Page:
The Tennessee Valley Authority (TVA), the largest publicly-owned electric utility in the country, is the primary electricity provider in Tennessee. As a publicly-owned utility, TVA is governed by a board of directors. Historically, TVA has provided few energy efficiency programs and services to its customers.
While past energy efficiency efforts have been modest, efforts are underway in Tennessee that could lead to much greater funding for programs, increasing energy savings. In its 2007 Strategic Plan, TVA stated its commitment to be a leader in energy efficiency. Since the Plan’s release, TVA has drafted an energy efficiency and demand response plan and an environmental policy.
TVA’s goal, approved by the Board in May 2008, is to reduce peak demand 4% by 2012. As part of the ramp-up process, TVA released a suite of pilot energy efficiency programs, including in-home energy auditing programs and prescriptive incentive programs for HVAC technologies.
TVA reports that in Tennessee they spent $18.5 million on energy efficiency in 2009, saving 120,769 MWh. TVA reports their Tennessee budget for electric efficiency increased to $48.9 million for 2010.
Reported budgets for energy efficiency programs for 2011, and electricity savings for 2010, are in the State Spending and Savings Tables.
Tennessee Valley Authority (TVA), the largest publicly-owned electric utility in the country, is the primary electricity provider in Tennessee. TVA serves about 8.7 million customers. As a publicly-owned utility, TVA is governed by a board of directors, as are other federal power authorities. In the past, TVA had provided few energy efficiency programs and services to its customers.
While past efforts have been modest, efforts are underway in Tennessee that could lead to much greater funding for programs, increasing energy savings. In 2006, TVA's directors established a task force that examined energy conservation needs and made recommendations for an energy conservation plan for low-income households. In June 2007, the Tennessee legislature approved a joint resolution calling for TVA to initiate large-scale efforts to improve energy efficiency. House Joint Resolution Number 472 noted, "[E]nergy conservation can easily meet and exceed the growing demand for electricity; and….TVA used energy efficient means of creating power in the 1970s to supplant the need to build new power plants." Therefore, the legislature urged TVA to consider using energy efficiency to address the state's growing demand for electricity. In response, TVA has released a suite of pilot energy efficiency programs, including in-home energy auditing programs and prescriptive incentive programs for HVAC technologies.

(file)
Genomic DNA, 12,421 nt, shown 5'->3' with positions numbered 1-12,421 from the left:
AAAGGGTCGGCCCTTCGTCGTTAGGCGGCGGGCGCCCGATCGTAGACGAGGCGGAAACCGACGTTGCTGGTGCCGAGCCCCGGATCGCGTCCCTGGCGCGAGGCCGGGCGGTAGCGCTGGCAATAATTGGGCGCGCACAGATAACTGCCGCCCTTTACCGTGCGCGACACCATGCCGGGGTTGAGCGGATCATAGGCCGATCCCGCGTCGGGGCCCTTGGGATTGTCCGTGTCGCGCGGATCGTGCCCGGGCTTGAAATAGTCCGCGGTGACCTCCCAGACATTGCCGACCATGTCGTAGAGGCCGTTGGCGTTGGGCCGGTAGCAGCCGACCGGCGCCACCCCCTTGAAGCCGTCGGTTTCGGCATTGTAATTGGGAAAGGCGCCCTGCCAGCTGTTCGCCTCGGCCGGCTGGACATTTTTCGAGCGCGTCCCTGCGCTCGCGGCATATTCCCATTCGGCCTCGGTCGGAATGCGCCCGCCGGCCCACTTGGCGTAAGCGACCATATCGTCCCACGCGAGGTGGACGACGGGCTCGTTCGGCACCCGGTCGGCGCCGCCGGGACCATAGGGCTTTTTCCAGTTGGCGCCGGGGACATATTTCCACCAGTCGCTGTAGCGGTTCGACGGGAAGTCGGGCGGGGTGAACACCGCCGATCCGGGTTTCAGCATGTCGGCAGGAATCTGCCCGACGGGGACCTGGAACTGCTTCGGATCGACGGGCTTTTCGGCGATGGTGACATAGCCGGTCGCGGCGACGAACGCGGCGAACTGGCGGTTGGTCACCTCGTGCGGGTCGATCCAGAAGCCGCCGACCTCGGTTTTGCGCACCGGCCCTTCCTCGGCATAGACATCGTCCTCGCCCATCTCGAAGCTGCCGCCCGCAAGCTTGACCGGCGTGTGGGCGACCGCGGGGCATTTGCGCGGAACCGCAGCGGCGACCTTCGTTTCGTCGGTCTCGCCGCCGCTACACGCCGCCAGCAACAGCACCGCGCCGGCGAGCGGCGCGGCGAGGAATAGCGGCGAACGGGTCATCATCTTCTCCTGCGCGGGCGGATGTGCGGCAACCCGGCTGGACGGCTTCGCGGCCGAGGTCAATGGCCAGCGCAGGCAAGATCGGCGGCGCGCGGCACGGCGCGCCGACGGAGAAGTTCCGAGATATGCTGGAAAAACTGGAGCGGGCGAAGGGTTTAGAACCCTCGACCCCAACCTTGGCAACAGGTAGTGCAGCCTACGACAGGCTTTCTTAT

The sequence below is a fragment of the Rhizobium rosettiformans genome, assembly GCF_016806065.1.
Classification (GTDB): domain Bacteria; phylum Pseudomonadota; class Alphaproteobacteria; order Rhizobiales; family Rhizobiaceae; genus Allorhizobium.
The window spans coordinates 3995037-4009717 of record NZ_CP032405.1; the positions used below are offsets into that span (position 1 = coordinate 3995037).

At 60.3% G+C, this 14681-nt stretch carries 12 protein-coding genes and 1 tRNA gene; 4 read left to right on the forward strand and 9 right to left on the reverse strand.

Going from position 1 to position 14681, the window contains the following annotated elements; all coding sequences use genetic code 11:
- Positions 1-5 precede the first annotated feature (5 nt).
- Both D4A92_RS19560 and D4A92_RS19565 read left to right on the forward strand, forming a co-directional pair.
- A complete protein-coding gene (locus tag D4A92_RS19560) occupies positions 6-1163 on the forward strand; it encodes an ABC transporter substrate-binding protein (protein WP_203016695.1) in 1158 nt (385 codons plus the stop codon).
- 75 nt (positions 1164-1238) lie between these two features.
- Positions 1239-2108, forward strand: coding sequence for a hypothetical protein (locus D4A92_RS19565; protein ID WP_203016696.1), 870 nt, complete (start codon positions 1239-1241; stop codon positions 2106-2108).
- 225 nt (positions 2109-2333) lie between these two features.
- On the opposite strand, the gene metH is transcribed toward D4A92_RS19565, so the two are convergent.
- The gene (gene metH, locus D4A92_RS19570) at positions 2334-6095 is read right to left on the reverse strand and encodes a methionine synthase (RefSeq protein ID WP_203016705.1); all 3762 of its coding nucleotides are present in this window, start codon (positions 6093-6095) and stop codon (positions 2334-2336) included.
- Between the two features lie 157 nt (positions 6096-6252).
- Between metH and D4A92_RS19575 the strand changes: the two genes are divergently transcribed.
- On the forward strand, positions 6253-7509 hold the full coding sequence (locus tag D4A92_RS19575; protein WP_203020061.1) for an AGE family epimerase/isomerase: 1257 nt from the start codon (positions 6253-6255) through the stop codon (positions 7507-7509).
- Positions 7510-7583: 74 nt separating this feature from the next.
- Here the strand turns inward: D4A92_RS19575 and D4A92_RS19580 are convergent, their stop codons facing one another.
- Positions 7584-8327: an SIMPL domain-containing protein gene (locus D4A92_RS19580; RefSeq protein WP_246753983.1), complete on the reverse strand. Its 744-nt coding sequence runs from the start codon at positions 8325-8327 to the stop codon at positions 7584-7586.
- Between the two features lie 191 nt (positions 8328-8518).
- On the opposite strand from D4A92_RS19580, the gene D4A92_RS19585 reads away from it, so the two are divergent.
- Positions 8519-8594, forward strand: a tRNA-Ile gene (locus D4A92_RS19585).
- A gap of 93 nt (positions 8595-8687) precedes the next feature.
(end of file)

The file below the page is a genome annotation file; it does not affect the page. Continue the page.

Recent developments show that TVA is increasing its financial commitment to energy efficiency. According to the TVA, it spent $18.6 million on energy efficiency in the state in 2009. TVA reports its Tennessee budget for electric efficiency increased to $48.9 million for 2009.
Reported budgets for energy efficiency programs for 2011 are in the State Spending and Savings Tables.
The Tennessee Valley Authority (TVA) stated in its 2008 Environmental Policy that in order to meet its objective of reducing the rate of carbon emissions, it needed to reduce load growth by at least one-quarter over five years through energy efficiency and demand-side initiatives. TVA’s most recent stated goal in 2008 was to reduce peak demand 1,400 MW by 2012.
In its most recent integrated resource plan completed in 2011, TVA included savings goals from energy efficiency and demand response in its recommended planning direction. The goals included reductions in peak demand of 3,600-5,100 MW and energy savings of 11,400-14,400 GWh, to be met by the year 2020. These ranges include savings already achieved through 2010, when the planning process began. The degree to which these goals are binding in the long term is unclear. Tennessee's goals will be monitored for potential inclusion in ACEEE's map of states with an EERS as the efficiency programs are implemented.
For more information on Energy Efficiency Resource Standards, click here.
There is currently no policy in place that decouples electric utility profits from sales, however the Tennessee Valley Authority made a determination that efforts will be made to address the issue of lost contributions to fixed costs for distributors.
In 2010 the Chattanooga Gas Co. was granted an increased monthly charge for fixed costs to “more properly align the interest of ratepayers and utilities in better promoting energy efficiency.” The approach is approved for a three-year trial.
Evaluations in Tennessee are mainly administered by the Tennessee Valley Authority. There are no specific legal requirements for these evaluations in Tennessee. Tennessee uses three of the five classic benefit-cost tests identified in the California Standard Practice Manual. These are the Total Resource Cost (TRC), Utility/Programs Administrator (UCT), and Ratepayer Impact Measure (RIM). Tennessee specifies the TRC to be its primary test for decision making. According to Tennessee Valley Authority, the benefit-cost tests are required for overall portfolio and total program level screening, with some exceptions for low-income programs, pilots, and new technologies. The rules for benefit-cost tests are not specified. Some exceptions of flexibility exist in the application like low-income programs, pilots, and new technologies.